Motivational Changes in an English Foreign Language Online Reading Context

By Huang, Hsin-chou | Social Behavior and Personality: an international journal, June 2013 | Go to article overview

Motivational Changes in an English Foreign Language Online Reading Context


Huang, Hsin-chou, Social Behavior and Personality: an international journal


Motivation theories are among the most important aspects of psychology and language education (Guilloteaux & Dornyei, 2008). Motivation is the primary source of stimulus to initiate second language learning and serves as the driving force to sustain students' interest in learning (Dornyei & Skehan, 2003). Without sufficient motivation, good teaching and curriculum planning cannot ensure successful learning. Students need to be continuously motivated during the long and laborious language learning process (Grabe, 2009). It has been demonstrated in extensive research on first language (L1) reading motivation that how much students read and how well they comprehend the text can be predicted by the intrinsic and extrinsic dimensions of motivation (Gottfried, 1990; Guthrie, Wigfield, Metsala, & Cox, 1999; Wang & Guthrie, 2004).

Motivation in second language (L2) contexts has been shown to follow a different path, and few researchers have addressed its connection to reading comprehension (Grabe, 2009). Until the 1990s, motivation for L2 learning was dominated by Gardner's (2002) integrative and instrumental motivation model. It was not until the early 1990s that there was an emergence of a wider range of motivation research (Dornyei & Skehan, 2003), and it was found that students with different language profiles had different learning motivations. For example, English foreign language (EFL) and English as a second language (ESL) students may be more influenced by academic and classroom factors that include a focus on goals, self-efficacy, and interest (Grabe, 2009; Ushioda, 2001).

Researchers' focus in empirical studies of L2 reading motivation has been on developing instruments to explore learners' motivation. Mori (2002) developed an L2 reading motivation questionnaire based on Wigfield and Guthrie's (1997) Motivations for Reading Questionnaire (MRQ). They tested 447 Japanese learners of English, and found four factors influencing motivation: the intrinsic value of reading, the extrinsic utility or value of reading, the importance of reading, and reading efficacy. Takase (2007) investigated the motivational effects of extensive reading among 219 high school EFL students in Japan. Results showed that the amount of L2 reading was predicted by L1 and L2 motivation. Apple (2005) surveyed 85 Japanese university learners' motivational changes after a 3-month extensive reading program. Results showed that students did not seem to improve due to the relatively short timeframe and the difficulty of ascertaining increased motivation among students whose motivation was initially high.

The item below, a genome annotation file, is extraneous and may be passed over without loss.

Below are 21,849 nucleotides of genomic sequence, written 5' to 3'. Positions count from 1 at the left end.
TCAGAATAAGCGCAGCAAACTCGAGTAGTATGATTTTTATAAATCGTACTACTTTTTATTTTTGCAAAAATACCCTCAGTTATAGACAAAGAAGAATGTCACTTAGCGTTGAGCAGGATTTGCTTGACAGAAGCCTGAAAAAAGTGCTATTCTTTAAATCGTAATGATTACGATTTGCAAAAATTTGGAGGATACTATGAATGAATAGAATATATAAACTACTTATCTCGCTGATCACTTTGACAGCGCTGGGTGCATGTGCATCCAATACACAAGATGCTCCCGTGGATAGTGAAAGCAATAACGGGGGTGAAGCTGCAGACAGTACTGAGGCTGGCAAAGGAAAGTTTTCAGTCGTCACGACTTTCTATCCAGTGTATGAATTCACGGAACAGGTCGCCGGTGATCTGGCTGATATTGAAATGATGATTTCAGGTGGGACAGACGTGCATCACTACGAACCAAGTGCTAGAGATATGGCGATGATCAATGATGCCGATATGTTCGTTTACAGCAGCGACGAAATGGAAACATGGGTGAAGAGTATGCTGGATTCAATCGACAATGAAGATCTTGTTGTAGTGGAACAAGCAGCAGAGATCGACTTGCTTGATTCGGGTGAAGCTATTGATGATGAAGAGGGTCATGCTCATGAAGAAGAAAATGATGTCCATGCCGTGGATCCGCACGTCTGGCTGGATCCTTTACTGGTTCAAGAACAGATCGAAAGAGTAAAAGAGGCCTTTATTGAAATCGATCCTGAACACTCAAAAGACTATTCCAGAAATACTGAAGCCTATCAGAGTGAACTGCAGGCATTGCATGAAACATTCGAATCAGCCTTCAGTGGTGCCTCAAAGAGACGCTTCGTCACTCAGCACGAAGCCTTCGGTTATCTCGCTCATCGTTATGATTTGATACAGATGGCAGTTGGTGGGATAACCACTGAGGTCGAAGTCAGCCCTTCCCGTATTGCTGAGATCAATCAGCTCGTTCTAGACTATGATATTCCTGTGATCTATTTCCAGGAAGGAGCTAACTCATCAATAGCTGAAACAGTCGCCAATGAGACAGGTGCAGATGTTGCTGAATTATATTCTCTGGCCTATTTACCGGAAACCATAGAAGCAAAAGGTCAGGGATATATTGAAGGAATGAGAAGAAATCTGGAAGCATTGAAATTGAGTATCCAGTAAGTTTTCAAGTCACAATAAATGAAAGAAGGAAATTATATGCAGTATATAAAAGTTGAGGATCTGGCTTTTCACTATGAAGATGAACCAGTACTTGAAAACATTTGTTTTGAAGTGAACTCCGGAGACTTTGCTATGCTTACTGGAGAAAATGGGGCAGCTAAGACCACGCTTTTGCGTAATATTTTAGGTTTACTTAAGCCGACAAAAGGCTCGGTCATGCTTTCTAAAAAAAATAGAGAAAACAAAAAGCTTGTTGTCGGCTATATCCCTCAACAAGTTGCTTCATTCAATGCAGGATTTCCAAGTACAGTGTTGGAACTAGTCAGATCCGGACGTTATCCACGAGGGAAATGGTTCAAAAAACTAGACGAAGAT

Individual differences have also been found to play a role in L2 motivation. Researchers have found that females were more motivated than males to learn languages (Carreira, 2011; Mori & Gabel, 2006; Sung & Padilla, 1998). Carreira investigated 268 EFL Japanese sixth graders' motivations for learning English and found a significant effect on intrinsic motivation for learning EFL, on interest in foreign countries, and on instrumental motivation, with girls having higher scores than boys. Sung and Padilla investigated 591 American students in Asian language programs and found that female students had more motivation to study a foreign language than male students did. Mori and Gabel investigated 453 second-year non-English majors' motivations in four dimensions: integrativeness, intrinsic value, negative value, and attainment value. Results showed that females had significantly higher scores in integrativeness than male students did. As for language proficiencies, Lau and Chan (2003) investigated 159 Hong Kong students' Chinese reading comprehension and demonstrated that good and poor readers had different strategy uses and reading motivations, with poor readers' motivations to read being very low. The pedagogical implications of these studies are that poor readers will be helped by reading programs with strategy training and teaching materials to enhance motivation. …

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